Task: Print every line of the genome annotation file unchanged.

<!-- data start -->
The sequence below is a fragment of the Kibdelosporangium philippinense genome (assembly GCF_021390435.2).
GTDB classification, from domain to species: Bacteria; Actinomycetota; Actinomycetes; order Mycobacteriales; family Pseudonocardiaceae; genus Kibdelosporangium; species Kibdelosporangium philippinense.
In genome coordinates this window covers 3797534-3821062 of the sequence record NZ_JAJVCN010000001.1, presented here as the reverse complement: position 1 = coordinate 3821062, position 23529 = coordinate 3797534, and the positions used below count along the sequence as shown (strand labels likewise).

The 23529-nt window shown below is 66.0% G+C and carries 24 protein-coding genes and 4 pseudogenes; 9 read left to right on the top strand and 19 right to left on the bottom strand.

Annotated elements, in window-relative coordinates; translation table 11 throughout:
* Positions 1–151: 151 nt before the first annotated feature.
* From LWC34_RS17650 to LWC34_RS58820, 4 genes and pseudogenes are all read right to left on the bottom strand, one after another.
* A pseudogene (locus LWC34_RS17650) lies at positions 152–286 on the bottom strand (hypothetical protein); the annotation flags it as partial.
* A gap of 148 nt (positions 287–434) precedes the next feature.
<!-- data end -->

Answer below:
The sequence below is a fragment of the Kibdelosporangium philippinense genome (assembly GCF_021390435.2).
GTDB classification, from domain to species: Bacteria; Actinomycetota; Actinomycetes; order Mycobacteriales; family Pseudonocardiaceae; genus Kibdelosporangium; species Kibdelosporangium philippinense.
In genome coordinates this window covers 3797534-3821062 of the sequence record NZ_JAJVCN010000001.1, presented here as the reverse complement: position 1 = coordinate 3821062, position 23529 = coordinate 3797534, and the positions used below count along the sequence as shown (strand labels likewise).

The 23529-nt window shown below is 66.0% G+C and carries 24 protein-coding genes and 4 pseudogenes; 9 read left to right on the top strand and 19 right to left on the bottom strand.

Annotated elements, in window-relative coordinates; translation table 11 throughout:
* Positions 1–151: 151 nt before the first annotated feature.
* From LWC34_RS17650 to LWC34_RS58820, 4 genes and pseudogenes are all read right to left on the bottom strand, one after another.
* A pseudogene (locus LWC34_RS17650) lies at positions 152–286 on the bottom strand (hypothetical protein); the annotation flags it as partial.
* A gap of 148 nt (positions 287–434) precedes the next feature.